Last month, three unarmed service men were killed at a military recruiting center in Tennessee. These men were unarmed because a recruiting center is considered to be a fairly safe area, mostly dealing with paperwork and whatnot. However, the unthinkable happened and the nation is still processing this tragedy.
People deal with tragedy differently. Some choose quiet reflection. Some let their rage show. Others find their own unique way to handle something uncomfortable. In my native West Virginia and neighboring states, a select few have decided to go rogue, whipping out their big guns and standing guard outside of their respective area’s recruiting center.
Public reception to these “guerrilla guardians” has mostly been positive. One simply has to look at my Facebook page after making an insensitive, off-color joke about men carrying large guns. The backlash has been swift; everything from old high school chums telling me they’ve lost all respect for me, a former employer telling me to stop associating with them, and even a fine citizen informing me that he would jump in front of a bullet to protect my (hypothetical) child, but not me.
I think that the excessive and threatening use of firearms outside of our recruiting centers is a bit extreme and potentially unsafe. I am not alone in this opinion, as I have one very powerful organization that agrees with me: The United States Army! A memo they have circulated to recruiting centers tells those present to not speak to the gunmen and treat them as a security threat.
I thought it would be fun to interview these men for my podcast and showed up one morning to speak with them. They ultimately decided against speaking on the record, but I hung out with the Princeton, WV, “brigade” for half an hour and got a little bit of an insight into what they’re doing and why.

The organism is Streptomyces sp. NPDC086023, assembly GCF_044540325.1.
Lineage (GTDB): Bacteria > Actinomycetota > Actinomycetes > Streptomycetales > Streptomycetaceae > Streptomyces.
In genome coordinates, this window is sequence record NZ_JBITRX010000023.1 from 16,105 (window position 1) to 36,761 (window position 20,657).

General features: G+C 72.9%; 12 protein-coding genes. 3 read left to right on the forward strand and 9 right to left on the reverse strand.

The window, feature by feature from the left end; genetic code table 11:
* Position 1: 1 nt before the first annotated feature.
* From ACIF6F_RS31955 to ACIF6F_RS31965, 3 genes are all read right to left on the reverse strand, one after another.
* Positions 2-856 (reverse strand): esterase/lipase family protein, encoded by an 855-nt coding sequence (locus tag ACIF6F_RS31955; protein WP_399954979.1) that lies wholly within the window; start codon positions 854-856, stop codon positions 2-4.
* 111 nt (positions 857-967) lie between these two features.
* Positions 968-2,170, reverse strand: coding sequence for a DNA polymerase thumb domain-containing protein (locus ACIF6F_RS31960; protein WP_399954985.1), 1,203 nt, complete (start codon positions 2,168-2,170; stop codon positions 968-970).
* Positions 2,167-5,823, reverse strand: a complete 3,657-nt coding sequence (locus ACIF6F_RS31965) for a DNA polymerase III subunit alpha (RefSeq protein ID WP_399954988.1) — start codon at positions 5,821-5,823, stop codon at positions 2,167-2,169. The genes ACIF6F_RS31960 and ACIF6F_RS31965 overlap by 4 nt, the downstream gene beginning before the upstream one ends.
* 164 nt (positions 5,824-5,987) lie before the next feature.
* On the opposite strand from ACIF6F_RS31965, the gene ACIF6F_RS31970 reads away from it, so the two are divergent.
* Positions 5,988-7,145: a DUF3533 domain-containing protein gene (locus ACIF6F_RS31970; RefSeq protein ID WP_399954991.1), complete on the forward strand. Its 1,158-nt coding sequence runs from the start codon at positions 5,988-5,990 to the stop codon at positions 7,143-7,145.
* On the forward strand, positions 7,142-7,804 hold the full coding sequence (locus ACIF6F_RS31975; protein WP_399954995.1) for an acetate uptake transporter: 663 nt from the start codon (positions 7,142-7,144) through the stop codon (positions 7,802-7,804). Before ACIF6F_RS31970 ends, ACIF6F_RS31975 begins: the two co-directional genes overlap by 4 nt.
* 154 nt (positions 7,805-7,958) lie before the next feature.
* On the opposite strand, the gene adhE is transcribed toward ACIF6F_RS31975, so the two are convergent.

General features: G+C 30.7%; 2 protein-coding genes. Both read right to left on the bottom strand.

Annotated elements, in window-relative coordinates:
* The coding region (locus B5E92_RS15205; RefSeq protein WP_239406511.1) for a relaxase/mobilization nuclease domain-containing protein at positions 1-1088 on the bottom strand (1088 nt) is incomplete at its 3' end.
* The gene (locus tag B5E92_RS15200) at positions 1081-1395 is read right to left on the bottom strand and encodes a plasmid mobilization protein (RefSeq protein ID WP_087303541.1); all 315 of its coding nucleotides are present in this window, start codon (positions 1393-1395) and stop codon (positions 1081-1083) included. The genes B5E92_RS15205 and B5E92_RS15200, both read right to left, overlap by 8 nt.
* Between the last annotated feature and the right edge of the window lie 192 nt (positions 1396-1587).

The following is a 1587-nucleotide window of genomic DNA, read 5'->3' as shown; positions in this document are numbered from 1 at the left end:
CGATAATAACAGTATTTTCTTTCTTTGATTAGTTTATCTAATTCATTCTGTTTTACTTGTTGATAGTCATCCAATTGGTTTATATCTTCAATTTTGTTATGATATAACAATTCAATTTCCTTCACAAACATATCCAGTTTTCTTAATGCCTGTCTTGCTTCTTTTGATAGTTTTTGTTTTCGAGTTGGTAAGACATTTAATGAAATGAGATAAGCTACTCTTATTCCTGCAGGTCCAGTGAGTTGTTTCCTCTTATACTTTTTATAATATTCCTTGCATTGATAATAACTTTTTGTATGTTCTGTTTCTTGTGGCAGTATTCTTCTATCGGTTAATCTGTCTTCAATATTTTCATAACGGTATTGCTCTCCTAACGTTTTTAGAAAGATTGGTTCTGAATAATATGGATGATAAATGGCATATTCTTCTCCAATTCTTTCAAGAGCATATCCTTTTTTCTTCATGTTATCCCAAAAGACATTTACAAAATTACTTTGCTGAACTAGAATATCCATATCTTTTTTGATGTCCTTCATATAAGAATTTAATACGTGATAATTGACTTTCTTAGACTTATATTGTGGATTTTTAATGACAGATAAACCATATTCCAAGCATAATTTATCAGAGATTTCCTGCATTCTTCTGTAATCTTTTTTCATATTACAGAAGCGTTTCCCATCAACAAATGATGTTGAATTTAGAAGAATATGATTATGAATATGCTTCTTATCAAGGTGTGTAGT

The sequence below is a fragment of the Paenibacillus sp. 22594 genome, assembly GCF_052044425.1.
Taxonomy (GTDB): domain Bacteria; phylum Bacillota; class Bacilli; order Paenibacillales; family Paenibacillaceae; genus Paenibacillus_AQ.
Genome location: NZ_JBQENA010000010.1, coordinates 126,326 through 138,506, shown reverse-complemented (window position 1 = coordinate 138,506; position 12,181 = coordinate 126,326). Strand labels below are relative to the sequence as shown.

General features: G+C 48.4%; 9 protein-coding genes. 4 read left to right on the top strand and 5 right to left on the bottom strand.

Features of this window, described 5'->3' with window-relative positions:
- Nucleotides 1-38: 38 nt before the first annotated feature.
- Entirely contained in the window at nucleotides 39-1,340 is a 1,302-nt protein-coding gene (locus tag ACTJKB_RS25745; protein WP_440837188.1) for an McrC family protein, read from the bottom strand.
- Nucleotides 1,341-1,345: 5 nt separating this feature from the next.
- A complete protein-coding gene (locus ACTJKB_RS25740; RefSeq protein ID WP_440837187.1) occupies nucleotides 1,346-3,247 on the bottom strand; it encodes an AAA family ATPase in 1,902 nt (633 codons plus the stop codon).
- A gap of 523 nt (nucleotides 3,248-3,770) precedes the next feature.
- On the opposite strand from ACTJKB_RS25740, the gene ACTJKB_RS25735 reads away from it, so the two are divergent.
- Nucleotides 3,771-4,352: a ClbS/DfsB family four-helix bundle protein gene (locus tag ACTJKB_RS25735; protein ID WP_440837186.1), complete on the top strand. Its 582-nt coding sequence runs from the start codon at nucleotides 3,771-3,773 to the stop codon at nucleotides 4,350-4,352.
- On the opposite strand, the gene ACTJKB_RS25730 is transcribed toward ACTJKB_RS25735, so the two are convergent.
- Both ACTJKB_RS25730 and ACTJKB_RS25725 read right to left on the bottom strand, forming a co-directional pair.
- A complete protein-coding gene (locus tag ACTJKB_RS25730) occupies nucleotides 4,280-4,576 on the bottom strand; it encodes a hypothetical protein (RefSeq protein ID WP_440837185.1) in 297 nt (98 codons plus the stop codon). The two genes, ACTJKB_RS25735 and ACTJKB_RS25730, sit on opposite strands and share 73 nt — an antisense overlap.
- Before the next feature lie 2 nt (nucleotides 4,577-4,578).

I would love to tell you their names, but they refuse to tell me. They insist that what they’re doing isn’t for attention so they choose to remain anonymous. Cue the eye roll. Guns so huge that you have to strap them to your body, standing out in public, waving when passersby honk their horns; they’re not doing this for attention?
One man, when questioning my motives to speak with him, after I said “You can trust me,” referenced the first Gulf War he served in and replied, “Do you know how many Iraqis told me I could trust them, then I had to turn around the next day and kill them?” I knew it was rhetorical, but I was so shocked by that statement I meekly said, “I don’t know, how many?”
That same man, when a big truck noisily honked its horn, clutched his enormous gun closer to himself and loudly exclaimed, “That scared the hell outta me!”
I spoke to the other man and expressed my concerns with him. I told him that a large gun like that startled me. He got angry and accentuated his words to prove his point: “This is a De-Fens-Ive weapon, not an Off-Ens-Ive weapon.” It still startled me, as did the pistol he had in his back pocket.
With any situation, let’s explore the pros and cons of allowing armed men to stand guard outside of our military recruiting centers.
On a positive note, maybe they’ll actually stop a shooter. I doubt it, but maybe, you never know. It brings to mind an underrated Foo Fighters song: “Stranger Things Have Happened.” Maybe they’ll actually become a hero. At the very least, what these vigilantes are doing is a nice show of solidarity.
Public safety is my chief concern. One has to look no further than Lancaster, Ohio, where a rifle was accidentally discharged by a man standing guard. He was later quoted in The Columbus Dispatch saying, “It is what it is. Nobody got hurt.” Well, at least he can sleep easy tonight.
Another concern of mine is the vetting process to let these guys hang out with their guns. The gentlemen I spoke with were both former military members. This Ohio guy was just a gun enthusiast. He was arrested for discharging his firearm and it was not his first time being arrested for something similar, according to the Dispatch article. Also, a simple Google search will show that one of the public faces of the Charleston, WV, “movement” has had brushes with the law and was arrested in 2011 for burglary.
My question is, where does this end? The people I spoke with said that they would be patrolling “indefinitely.” How far will this go? If they see a robbery or domestic disturbance happening 20 feet in front of them, will they call the police or just walk over with their guns? There was a theater shooting a couple weeks ago. I live near several theaters, why aren’t we guarding Carmike and Marquee?
Why aren’t armed gunmen patrolling our movie theaters? Because that would be absolutely ridiculous. Just like men standing outside of our recruiting centers holding guns.